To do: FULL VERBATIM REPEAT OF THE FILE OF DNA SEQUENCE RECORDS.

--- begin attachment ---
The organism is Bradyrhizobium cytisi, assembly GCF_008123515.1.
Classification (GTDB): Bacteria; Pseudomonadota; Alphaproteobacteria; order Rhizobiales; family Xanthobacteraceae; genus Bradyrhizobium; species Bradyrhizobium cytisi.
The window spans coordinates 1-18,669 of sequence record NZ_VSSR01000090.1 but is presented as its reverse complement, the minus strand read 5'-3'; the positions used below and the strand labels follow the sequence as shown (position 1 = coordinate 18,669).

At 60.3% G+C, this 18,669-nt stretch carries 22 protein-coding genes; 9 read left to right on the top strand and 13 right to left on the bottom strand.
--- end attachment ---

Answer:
The organism is Bradyrhizobium cytisi, assembly GCF_008123515.1.
Classification (GTDB): Bacteria; Pseudomonadota; Alphaproteobacteria; order Rhizobiales; family Xanthobacteraceae; genus Bradyrhizobium; species Bradyrhizobium cytisi.
The window spans coordinates 1-18,669 of sequence record NZ_VSSR01000090.1 but is presented as its reverse complement, the minus strand read 5'-3'; the positions used below and the strand labels follow the sequence as shown (position 1 = coordinate 18,669).

At 60.3% G+C, this 18,669-nt stretch carries 22 protein-coding genes; 9 read left to right on the top strand and 13 right to left on the bottom strand.